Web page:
Background. The accuracy of blood glucose meters has been questioned and the quality control remains rudimentary. Collection of blood spots on filter paper strips allows laboratory estimations whilst maintaining the convenience of blood collection in the patient's own home. Method. Patients provide blood spots on specially prepared filter paper strips and post them to the laboratory for analysis. Results. In 12 months, eight of 19 pregnant diabetic patients had their meter changed because of inconsistency between meter readings and filter paper results. In six consecutive cases of discrepancy between HbA1c and home monitoring, filter paper glucose all proved higher than home monitoring results. This led to a change of meter in three cases, and of insulin regime in all cases, resulting in a mean absolute reduction in HbA1c of 1.92% (SD 0.9, p <0.01). Over the past two years, nine patients without diabetes have been investigated for hypoglycaemia by self-collection of blood spots when symptomatic. In eight cases hypoglycaemia was excluded, but was confirmed in the remaining case, and an insulinoma was subsequently diagnosed and excised. Conclusion. Monitoring of blood glucose levels using filter strips proved a useful tool in pregnancy management, in evaluating discrepancies between HbA1c and home monitoring results, and investigating unexpected hypoglycaemia in non-diabetic patients.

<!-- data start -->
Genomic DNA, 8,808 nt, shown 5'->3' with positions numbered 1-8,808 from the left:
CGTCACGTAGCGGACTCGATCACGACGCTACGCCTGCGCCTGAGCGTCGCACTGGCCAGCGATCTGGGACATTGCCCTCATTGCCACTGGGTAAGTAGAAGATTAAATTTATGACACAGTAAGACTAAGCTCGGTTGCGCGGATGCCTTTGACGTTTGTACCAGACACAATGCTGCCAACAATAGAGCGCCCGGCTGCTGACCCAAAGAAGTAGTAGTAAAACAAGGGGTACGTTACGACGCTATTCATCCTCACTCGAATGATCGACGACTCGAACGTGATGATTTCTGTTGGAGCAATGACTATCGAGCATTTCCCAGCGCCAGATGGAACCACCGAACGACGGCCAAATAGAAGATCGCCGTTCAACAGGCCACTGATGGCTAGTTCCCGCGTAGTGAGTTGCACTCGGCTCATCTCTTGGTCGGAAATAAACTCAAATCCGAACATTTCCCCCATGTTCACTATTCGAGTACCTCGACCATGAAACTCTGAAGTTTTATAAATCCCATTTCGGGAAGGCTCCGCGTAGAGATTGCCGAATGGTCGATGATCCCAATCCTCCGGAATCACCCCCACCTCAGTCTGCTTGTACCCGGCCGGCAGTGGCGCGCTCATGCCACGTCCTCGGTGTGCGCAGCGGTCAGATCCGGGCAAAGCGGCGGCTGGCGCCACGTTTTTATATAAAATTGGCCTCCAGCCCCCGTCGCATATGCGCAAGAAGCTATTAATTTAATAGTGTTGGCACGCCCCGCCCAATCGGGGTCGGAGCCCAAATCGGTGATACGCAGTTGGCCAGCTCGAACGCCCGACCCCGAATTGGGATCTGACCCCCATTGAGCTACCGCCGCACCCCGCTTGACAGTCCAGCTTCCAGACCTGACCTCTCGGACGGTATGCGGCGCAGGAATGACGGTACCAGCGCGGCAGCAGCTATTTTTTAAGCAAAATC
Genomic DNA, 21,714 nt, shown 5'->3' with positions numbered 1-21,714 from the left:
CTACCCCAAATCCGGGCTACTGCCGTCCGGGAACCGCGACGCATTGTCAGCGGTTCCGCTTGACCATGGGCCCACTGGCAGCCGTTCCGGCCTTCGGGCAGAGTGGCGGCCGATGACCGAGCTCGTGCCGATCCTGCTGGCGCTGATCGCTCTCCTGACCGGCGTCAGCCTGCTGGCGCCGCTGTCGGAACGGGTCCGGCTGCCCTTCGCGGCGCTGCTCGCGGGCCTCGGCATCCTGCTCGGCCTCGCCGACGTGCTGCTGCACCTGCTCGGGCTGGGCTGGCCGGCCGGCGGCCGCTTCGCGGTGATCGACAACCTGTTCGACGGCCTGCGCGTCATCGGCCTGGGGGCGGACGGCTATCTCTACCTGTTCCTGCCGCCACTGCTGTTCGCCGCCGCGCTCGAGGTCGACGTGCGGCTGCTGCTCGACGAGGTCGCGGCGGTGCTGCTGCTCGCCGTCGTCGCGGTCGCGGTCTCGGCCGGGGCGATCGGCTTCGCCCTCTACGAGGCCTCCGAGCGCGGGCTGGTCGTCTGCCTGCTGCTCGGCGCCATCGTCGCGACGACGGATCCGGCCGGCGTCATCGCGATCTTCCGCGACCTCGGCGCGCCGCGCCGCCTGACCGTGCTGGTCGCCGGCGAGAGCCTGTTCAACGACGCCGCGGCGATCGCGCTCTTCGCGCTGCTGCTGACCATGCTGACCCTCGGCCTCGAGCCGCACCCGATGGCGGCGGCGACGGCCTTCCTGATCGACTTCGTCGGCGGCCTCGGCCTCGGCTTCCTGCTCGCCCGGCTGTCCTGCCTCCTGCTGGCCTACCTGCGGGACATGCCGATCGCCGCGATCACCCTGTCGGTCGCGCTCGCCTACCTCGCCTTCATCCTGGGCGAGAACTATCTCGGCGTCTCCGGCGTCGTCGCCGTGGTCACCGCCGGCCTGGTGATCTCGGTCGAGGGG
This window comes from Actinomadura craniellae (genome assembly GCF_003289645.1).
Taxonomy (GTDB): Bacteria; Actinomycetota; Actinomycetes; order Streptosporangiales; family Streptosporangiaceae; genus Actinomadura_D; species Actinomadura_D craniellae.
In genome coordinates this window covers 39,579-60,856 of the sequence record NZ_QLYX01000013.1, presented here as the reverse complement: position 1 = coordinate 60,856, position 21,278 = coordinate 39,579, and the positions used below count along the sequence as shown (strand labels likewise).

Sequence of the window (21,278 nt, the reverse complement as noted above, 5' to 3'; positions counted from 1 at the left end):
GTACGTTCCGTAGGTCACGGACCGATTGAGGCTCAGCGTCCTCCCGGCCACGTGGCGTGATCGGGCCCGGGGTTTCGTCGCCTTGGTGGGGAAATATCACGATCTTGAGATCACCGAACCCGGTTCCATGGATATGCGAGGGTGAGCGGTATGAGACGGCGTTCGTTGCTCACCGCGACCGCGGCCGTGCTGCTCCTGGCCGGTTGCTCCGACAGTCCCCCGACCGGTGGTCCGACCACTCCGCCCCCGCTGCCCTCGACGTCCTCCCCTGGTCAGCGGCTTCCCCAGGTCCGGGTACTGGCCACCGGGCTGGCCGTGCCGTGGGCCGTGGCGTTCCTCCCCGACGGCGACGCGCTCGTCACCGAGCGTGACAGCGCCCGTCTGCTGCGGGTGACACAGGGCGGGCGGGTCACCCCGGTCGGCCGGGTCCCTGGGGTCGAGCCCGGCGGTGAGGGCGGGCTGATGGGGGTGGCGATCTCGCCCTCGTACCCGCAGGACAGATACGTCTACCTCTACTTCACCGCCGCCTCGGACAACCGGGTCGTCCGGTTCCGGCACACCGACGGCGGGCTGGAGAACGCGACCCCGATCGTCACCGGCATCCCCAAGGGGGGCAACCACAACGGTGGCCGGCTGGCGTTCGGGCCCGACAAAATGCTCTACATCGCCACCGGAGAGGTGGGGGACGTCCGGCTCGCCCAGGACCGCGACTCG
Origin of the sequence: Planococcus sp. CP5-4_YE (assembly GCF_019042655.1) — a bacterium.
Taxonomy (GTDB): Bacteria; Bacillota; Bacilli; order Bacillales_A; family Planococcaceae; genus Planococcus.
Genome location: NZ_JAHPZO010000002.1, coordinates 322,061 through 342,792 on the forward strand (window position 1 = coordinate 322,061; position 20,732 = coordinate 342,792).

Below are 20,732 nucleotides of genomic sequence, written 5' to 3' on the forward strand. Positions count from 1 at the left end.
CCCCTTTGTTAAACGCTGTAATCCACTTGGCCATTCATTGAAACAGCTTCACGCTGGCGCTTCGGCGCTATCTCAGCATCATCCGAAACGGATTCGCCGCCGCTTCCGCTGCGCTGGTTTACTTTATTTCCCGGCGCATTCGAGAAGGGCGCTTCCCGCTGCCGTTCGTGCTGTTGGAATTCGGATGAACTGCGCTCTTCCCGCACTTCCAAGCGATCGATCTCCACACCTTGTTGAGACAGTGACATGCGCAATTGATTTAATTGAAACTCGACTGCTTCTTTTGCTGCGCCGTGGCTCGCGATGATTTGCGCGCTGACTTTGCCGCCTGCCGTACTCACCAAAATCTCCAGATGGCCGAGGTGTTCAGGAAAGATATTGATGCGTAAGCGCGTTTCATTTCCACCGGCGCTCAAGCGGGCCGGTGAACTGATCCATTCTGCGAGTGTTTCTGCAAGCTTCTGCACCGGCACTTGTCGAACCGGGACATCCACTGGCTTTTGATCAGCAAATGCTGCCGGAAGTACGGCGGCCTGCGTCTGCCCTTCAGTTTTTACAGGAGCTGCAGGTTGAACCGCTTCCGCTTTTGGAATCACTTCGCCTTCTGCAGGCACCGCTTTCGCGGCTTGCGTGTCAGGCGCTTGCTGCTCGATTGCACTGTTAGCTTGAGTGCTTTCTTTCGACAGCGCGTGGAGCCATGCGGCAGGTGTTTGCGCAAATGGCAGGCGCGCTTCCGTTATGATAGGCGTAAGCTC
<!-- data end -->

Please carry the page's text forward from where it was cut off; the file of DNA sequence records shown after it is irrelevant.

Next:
- Diabetes mellitus
- Home blood glucose monitoring
ASJC Scopus subject areas
- Internal Medicine
- Endocrinology, Diabetes and Metabolism